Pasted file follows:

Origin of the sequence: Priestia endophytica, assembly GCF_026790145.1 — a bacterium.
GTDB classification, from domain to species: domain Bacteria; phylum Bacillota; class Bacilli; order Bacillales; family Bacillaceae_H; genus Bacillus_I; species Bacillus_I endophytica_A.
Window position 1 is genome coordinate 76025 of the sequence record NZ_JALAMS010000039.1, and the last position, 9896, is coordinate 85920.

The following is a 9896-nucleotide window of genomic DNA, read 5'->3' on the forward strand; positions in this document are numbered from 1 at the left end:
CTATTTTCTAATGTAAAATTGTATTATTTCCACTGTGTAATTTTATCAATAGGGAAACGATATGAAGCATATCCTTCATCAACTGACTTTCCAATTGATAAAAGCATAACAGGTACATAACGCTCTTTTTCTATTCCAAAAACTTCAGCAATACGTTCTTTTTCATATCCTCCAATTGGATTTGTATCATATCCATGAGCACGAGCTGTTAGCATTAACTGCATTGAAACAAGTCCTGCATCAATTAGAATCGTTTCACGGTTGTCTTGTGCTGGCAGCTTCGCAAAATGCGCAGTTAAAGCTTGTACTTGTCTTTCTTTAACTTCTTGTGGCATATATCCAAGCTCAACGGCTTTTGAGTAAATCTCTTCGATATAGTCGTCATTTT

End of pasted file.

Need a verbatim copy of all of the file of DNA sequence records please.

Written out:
Origin of the sequence: Priestia endophytica, assembly GCF_026790145.1 — a bacterium.
GTDB classification, from domain to species: domain Bacteria; phylum Bacillota; class Bacilli; order Bacillales; family Bacillaceae_H; genus Bacillus_I; species Bacillus_I endophytica_A.
Window position 1 is genome coordinate 76025 of the sequence record NZ_JALAMS010000039.1, and the last position, 9896, is coordinate 85920.

The following is a 9896-nucleotide window of genomic DNA, read 5'->3' on the forward strand; positions in this document are numbered from 1 at the left end:
CTATTTTCTAATGTAAAATTGTATTATTTCCACTGTGTAATTTTATCAATAGGGAAACGATATGAAGCATATCCTTCATCAACTGACTTTCCAATTGATAAAAGCATAACAGGTACATAACGCTCTTTTTCTATTCCAAAAACTTCAGCAATACGTTCTTTTTCATATCCTCCAATTGGATTTGTATCATATCCATGAGCACGAGCTGTTAGCATTAACTGCATTGAAACAAGTCCTGCATCAATTAGAATCGTTTCACGGTTGTCTTGTGCTGGCAGCTTCGCAAAATGCGCAGTTAAAGCTTGTACTTGTCTTTCTTTAACTTCTTGTGGCATATATCCAAGCTCAACGGCTTTTGAGTAAATCTCTTCGATATAGTCGTCATTTT